I kicked one in the head by accident. With a grunt it came awake and opened its eyes. I froze, thinking that if I ran it would only chase me down. It seemed to register me—but as neither a threat nor a potential meal—then closed its eyes again.

I continued on, placing each foot with care until I had passed the carpet of hollows and reached a wall. Here the tunnel ended. The way out was above me: a chute leading upward a hundred feet or so to an open grate and that cluttered room. There were holds along the chute, but they were spaced too far apart, built for hollows’ acrobatic tongues, not human hands and feet. I stood peering up at a ring of dim light far overhead, hoping a friendly face might appear there, but I dared not shout for help.

In desperation I jumped, scrabbling at the hard wall and grasping for the first hold. Somehow I reached it. Pulled myself up. Suddenly I was more than ten feet off the ground. (How had I done that?) I jumped again and reached the next hold—and the next one. I was climbing the chute, my legs launching me higher and my arms reaching farther than I knew was possible—this is insane—and then I was at the top, poking my head out, pushing myself up into the room.

I wasn’t even breathing hard.

I looked around, saw Emma’s firelight, and ran toward it across the cluttered floor. I tried calling out but couldn’t seem to make the words. No matter—there she was, on the other side of the open glass door, in the office. Warren was on this side, tied to the chair Miss Glassbill had sat in, and when I came close he groaned fearfully and knocked himself over. Then their faces were at the door, suspicious and peering—Emma and Miss Peregrine and Horace, and behind them other ymbrynes and friends, too. All there, alive, beautiful. They had been freed from their cells only to be imprisoned once more in here, locked behind Caul’s bomb-proof bunker door, safe from wights (for now) but trapped.

Their expressions were fearful, and the closer I got to the glass door, the more terrified they became. It’s me, I tried to say, but the words didn’t come out right, and my friends jumped back.

It’s me, it’s Jacob!

What came out instead of English was a husky snarl and three long, fat tongues, waving in the air before me, spat from my own mouth in my attempt to speak. And then I heard one of my friends—Enoch, it was Enoch—say aloud the terrible thing that had just occurred to me:

“It’s a hollow!”

I’m not, I tried to say, I’m not—but all evidence was to the contrary. I had somehow become one of them, been bitten and turned, like a vampire, or been killed, eaten, recycled, reincarnated—oh god oh god oh god it can’t be …

I tried to reach out with my hands, to make some sign that might be recognized as human now that my mouth had failed me, but it was my tongues that reached out.

I’m sorry, I’m sorry, I don’t know how to drive this thing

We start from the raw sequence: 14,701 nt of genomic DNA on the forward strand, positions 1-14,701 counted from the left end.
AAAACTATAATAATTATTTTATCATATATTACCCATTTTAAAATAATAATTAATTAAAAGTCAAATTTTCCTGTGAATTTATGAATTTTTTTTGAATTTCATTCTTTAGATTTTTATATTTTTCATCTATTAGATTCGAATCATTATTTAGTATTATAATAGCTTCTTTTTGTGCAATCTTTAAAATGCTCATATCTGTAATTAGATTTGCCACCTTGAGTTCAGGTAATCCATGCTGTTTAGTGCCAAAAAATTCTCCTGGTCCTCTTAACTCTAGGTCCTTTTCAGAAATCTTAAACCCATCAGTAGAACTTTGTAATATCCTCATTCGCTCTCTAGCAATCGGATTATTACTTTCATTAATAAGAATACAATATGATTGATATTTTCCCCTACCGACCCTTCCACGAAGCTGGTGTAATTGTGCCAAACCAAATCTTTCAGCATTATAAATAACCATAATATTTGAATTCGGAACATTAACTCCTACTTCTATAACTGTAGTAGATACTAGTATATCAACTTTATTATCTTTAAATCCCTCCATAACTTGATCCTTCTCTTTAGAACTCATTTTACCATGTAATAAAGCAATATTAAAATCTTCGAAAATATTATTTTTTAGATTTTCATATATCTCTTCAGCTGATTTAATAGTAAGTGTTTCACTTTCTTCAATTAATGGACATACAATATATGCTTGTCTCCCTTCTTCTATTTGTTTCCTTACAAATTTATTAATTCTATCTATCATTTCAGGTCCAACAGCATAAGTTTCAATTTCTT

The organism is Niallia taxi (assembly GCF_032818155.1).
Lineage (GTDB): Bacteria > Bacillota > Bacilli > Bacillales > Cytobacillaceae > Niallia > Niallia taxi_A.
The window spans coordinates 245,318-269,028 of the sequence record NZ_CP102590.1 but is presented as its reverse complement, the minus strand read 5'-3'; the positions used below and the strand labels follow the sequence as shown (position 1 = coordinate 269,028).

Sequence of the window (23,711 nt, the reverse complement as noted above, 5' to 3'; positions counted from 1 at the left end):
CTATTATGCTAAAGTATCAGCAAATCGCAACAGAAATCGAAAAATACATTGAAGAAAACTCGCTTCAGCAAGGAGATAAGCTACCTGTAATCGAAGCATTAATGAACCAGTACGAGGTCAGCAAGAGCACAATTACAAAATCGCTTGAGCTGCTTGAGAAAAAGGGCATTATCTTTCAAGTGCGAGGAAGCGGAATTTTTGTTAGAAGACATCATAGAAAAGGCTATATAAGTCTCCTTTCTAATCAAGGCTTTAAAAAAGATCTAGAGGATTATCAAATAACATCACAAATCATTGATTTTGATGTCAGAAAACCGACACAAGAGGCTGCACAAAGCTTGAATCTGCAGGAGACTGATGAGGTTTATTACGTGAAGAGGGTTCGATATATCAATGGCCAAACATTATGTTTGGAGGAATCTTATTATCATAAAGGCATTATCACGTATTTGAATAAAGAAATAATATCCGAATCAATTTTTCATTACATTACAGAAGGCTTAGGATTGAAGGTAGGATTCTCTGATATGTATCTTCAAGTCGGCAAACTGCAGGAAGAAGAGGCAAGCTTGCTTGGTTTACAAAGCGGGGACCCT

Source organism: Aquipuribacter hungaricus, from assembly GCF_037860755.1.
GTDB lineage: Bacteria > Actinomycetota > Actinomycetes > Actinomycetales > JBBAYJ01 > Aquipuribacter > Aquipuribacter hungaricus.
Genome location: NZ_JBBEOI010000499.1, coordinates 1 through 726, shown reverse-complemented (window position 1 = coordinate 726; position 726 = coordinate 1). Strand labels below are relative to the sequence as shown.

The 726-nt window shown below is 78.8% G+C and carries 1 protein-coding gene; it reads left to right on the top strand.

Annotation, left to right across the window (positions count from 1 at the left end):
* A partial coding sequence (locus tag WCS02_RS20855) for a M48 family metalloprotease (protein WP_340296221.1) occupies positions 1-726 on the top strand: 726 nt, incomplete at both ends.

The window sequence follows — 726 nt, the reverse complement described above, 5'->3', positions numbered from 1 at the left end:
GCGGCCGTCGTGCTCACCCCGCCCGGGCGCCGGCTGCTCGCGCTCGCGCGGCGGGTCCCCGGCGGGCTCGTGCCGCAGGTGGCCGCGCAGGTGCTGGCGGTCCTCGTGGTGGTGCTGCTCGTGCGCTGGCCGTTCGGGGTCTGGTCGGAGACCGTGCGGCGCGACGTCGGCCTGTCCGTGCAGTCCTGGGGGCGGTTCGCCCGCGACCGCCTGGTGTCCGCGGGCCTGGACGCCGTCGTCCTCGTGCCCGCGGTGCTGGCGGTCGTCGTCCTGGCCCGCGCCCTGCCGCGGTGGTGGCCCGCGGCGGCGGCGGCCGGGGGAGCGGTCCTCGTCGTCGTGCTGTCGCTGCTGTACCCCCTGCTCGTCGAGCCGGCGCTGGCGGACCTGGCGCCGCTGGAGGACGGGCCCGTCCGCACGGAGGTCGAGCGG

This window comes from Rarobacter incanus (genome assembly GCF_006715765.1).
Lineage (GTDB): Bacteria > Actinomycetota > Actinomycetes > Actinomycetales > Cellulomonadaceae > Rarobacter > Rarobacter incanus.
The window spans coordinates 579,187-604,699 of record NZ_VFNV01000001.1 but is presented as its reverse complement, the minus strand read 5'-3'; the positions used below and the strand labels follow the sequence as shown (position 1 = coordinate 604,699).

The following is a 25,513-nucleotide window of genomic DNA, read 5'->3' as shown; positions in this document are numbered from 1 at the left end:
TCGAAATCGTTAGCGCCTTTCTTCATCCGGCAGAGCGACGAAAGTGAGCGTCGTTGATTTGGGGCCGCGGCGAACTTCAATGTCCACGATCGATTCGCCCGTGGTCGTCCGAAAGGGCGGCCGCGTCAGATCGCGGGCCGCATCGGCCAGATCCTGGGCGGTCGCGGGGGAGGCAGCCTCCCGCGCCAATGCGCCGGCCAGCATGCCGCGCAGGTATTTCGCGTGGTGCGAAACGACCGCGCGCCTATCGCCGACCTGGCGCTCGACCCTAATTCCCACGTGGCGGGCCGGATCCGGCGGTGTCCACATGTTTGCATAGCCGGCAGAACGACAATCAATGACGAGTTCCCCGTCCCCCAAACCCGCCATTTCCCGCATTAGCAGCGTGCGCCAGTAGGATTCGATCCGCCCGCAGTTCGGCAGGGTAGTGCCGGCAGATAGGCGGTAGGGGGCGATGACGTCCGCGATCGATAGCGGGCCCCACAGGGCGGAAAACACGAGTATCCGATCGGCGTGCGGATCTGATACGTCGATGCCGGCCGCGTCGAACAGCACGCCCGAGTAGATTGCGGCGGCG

Emma swiped blindly at me with her hand—and connected. Sudden, searing pain flashed through me.

And then I woke up.


Or rather, jolted by sudden pain, I woke back into my body—my hurt, human body, still lying in the dark in the slack jaws of a sleeping hollow. And yet I was still the hollow above, too, snatching my hurt tongue back into my mouth and stumbling away from the door. I was somehow dually present in both my mind and the hollow’s, and I found now that I could control both—could lift my own arm and the hollow’s, turn my own head and the hollow’s, and do it all without saying a word aloud, but merely by thinking.

Without realizing it—without consciously trying—I had mastered the hollow to such a degree (seeing through its eyes, feeling through its skin) that it had felt, for a time, like I was the hollow. But now a distinction was becoming clear. I was this fallible and broken-bodied boy, deep in a hole surrounded by groggy monsters. They were waking, all but the one who had brought me down here in its jaws (it had so much dust in its system that it might sleep for years), and they were sitting up now, shaking the numbness from their limbs.

But they didn’t seem interested in killing me. They were watching me, quiet and attentive. Semicircled around like well-behaved children at storytime. Waiting for input.

I rolled myself out of the hollow’s jaws and onto the floor. I could sit up but was too hurt to stand. But they could stand.


I didn’t say it, didn’t even think it, really. It felt like doing, only it wasn’t me who did it. They did it, eleven hollowgast all rising to their feet before me in perfect synchrony. This was astounding, of course, and yet I felt a profound sense of calm spreading through me. I was relaxing into the purest depths of my ability. Something about shutting down all our minds at once, then bringing them back online together—a collective reboot—had brought us into a kind of harmony, allowing me to tap into the unconscious heart of my power, as well as into the hollows’ minds at just the moment their defenses were down.

And now they were mine. Marionettes I could control with invisible strings. But how much could I do? What were the limits? How many could I control at once, discretely?

To find out, I began to play.

In the room above, I lay the hollow down.

He lay down.

(They were all hes, I had decided.)

I made the ones in front of me jump.

They jumped.

They were two distinct groups now, the loner above and the ones before me. I tried controlling each individually, making one raise a hand without the rest doing it. It was a bit like asking just one toe on your foot to wiggle—difficult, not impossible—but before long I’d gotten the hang of it. The less conscious I was of trying, the easier it became. The control came most naturally when I simply imagined an action being performed.